IF YOU’RE THINKING OF PERFORMING A SPRING CLEAN THROUGHOUT YOUR ORGANISATION, AND WANT TO DISPOSE OF SENSITIVE DATA TO START AFRESH, THIS IS WHAT YOU NEED TO KNOW BEFORE DISPOSING THEM.
When you think of IT security, destroying data such as end-of-life hardware is usually an afterthought. Unfortunately, smashing up hard drives with a hammer in hand or performing a quick reformat no longer guarantees protection from the risk of data breaches. In other words, what seems like a quick fix could land you in hot water further down the line.
Globally, data protection laws are only becoming tighter, and the penalties for non-compliance more severe. What was kicked off with GDPR has now stimulated similar laws across the world, such as Brazil’s LGPD and Australia’s Privacy Act. The trend is clear: the sort of compliance GDPR demands means legacy methods of disposing of data simply aren’t enough.
A recent study showed that 60 per cent of computers on the second-hand market, which were discarded by businesses, still contained sensitive data. Like obtaining, using and storing data, information should always be disposed of securely too, not matter how sensitive.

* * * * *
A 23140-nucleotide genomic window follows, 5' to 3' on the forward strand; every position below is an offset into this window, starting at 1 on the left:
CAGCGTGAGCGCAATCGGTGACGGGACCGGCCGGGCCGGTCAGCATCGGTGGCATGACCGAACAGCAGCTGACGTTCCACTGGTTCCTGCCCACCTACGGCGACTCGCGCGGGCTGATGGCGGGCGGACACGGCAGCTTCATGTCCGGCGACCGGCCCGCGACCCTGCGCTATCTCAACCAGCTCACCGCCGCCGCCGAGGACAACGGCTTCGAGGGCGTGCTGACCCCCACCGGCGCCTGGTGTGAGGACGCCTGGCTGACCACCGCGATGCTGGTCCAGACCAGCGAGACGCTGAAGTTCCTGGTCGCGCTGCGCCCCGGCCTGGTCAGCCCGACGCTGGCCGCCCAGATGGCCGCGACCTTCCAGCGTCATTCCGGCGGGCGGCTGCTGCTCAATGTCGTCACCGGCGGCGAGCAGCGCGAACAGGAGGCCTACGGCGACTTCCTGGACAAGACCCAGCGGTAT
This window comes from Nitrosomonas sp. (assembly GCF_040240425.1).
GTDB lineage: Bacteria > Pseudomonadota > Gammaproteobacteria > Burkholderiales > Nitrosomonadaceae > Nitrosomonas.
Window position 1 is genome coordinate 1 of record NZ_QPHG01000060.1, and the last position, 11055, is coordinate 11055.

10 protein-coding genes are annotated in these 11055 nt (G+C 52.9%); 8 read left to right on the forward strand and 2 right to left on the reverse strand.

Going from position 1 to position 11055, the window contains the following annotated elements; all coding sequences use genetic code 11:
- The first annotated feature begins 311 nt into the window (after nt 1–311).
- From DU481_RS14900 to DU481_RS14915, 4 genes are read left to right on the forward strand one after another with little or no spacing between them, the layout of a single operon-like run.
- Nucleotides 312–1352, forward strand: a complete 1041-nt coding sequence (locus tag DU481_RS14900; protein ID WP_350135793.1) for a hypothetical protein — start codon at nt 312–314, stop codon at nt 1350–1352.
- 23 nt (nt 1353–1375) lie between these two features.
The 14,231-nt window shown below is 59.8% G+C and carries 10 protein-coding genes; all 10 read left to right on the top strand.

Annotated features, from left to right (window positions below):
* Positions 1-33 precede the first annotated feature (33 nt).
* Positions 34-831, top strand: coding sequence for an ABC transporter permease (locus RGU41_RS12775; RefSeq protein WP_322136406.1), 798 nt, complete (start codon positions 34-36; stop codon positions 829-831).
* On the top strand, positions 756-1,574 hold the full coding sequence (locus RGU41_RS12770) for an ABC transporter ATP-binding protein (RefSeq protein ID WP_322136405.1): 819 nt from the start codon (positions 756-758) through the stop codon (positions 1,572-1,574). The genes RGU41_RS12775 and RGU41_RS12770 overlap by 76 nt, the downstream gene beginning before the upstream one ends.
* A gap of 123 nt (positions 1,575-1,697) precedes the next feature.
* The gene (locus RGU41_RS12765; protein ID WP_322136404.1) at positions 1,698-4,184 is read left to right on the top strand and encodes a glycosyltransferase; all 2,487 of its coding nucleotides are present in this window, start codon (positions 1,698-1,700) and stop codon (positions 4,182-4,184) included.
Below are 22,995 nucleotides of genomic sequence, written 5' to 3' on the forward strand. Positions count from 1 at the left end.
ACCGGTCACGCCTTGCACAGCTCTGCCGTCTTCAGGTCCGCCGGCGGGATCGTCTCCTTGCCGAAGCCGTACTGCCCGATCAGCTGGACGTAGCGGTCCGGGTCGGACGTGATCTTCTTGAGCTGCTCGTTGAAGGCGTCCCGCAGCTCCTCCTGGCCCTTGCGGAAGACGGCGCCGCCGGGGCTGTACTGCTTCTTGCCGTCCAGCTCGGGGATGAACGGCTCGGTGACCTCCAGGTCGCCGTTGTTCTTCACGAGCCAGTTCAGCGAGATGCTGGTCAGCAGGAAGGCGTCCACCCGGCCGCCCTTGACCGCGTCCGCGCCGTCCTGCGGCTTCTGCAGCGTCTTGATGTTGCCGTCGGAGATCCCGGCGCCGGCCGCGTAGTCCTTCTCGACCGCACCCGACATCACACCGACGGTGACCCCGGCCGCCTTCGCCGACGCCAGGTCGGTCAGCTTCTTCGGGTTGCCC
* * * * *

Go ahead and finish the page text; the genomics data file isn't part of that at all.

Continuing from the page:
A do-it-yourself approach to data disposal may seem appealing in the absence of a IT department, but there is much more to information destruction. From official risk assessments to destruction certificates, the Data Protection Act details appropriate technical and organisational measures should be taken to avoid unauthorised and unlawful processing of data.
Other methods of destruction, such as off-the-shelf data destruction software don’t guarantee security either and can prove expensive in the long run. Whether destroyed in-house or outsourced, an information security policy should be in place, which covers data erasure and hardware disposal procedures.